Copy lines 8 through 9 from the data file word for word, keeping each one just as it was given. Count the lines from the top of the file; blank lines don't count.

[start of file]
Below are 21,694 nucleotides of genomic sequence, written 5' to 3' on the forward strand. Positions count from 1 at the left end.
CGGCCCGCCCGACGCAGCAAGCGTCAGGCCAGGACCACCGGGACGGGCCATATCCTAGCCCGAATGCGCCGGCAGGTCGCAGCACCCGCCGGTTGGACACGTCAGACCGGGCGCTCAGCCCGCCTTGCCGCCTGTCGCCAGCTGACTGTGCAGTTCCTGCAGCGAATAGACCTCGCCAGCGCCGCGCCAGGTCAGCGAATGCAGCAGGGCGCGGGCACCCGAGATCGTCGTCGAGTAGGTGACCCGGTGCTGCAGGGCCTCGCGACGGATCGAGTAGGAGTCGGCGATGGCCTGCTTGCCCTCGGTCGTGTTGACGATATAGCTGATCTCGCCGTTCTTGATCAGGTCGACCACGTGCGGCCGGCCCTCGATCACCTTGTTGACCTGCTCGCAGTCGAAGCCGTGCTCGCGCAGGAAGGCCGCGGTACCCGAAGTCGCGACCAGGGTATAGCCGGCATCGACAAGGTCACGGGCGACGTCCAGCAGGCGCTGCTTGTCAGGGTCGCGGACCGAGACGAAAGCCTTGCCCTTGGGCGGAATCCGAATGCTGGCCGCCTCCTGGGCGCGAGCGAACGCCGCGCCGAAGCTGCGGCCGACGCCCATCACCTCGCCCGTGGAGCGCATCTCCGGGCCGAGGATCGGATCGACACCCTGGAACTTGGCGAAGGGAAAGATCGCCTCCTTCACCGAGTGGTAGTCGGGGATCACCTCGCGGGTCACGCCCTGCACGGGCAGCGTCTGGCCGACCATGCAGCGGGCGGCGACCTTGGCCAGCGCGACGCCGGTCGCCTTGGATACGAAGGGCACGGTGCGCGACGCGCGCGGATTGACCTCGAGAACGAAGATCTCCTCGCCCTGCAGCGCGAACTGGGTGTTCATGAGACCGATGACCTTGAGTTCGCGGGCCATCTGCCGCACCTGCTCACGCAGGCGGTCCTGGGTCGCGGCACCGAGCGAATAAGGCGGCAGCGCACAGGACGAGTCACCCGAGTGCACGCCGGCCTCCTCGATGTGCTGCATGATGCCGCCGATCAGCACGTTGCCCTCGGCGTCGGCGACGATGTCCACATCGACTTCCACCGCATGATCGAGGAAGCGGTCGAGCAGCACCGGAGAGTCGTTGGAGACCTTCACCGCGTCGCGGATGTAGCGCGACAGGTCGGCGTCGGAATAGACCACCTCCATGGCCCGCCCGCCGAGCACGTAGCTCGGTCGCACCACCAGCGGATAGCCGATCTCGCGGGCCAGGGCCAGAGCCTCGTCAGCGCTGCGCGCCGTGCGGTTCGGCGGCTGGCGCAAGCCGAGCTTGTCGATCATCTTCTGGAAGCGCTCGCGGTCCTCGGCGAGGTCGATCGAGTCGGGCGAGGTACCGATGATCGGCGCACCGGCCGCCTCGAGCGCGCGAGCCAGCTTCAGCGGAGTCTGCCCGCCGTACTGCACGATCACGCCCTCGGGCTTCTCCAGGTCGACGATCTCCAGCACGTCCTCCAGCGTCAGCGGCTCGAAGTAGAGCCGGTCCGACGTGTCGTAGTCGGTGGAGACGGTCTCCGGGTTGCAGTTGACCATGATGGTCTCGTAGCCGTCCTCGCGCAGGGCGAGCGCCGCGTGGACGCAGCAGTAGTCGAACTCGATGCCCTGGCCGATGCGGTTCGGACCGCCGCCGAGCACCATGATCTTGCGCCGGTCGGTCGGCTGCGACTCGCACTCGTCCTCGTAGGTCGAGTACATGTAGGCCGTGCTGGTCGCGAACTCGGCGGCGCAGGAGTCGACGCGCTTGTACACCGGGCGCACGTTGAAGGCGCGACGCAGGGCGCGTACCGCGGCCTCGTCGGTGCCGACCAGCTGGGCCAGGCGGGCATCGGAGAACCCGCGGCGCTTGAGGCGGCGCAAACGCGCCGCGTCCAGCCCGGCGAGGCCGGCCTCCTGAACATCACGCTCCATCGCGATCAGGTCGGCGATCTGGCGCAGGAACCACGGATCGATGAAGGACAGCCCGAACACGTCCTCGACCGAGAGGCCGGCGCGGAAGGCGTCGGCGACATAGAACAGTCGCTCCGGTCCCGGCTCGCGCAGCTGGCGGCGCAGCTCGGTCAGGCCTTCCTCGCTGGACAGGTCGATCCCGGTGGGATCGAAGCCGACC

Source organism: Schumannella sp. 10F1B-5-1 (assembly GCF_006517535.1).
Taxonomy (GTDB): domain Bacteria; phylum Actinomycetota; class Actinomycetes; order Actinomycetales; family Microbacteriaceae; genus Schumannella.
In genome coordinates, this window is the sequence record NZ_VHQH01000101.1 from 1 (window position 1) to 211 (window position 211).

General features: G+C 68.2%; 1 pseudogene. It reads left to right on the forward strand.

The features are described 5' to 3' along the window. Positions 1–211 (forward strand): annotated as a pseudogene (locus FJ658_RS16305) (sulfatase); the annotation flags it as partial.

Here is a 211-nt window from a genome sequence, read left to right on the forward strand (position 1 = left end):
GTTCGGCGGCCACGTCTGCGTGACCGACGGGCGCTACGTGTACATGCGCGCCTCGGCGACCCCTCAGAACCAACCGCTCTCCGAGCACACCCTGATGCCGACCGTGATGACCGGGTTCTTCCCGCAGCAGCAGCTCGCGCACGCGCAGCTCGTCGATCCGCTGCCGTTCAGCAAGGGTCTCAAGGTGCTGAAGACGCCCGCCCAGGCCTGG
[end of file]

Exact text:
Here is a 211-nt window from a genome sequence, read left to right on the forward strand (position 1 = left end):
GTTCGGCGGCCACGTCTGCGTGACCGACGGGCGCTACGTGTACATGCGCGCCTCGGCGACCCCTCAGAACCAACCGCTCTCCGAGCACACCCTGATGCCGACCGTGATGACCGGGTTCTTCCCGCAGCAGCAGCTCGCGCACGCGCAGCTCGTCGATCCGCTGCCGTTCAGCAAGGGTCTCAAGGTGCTGAAGACGCCCGCCCAGGCCTGG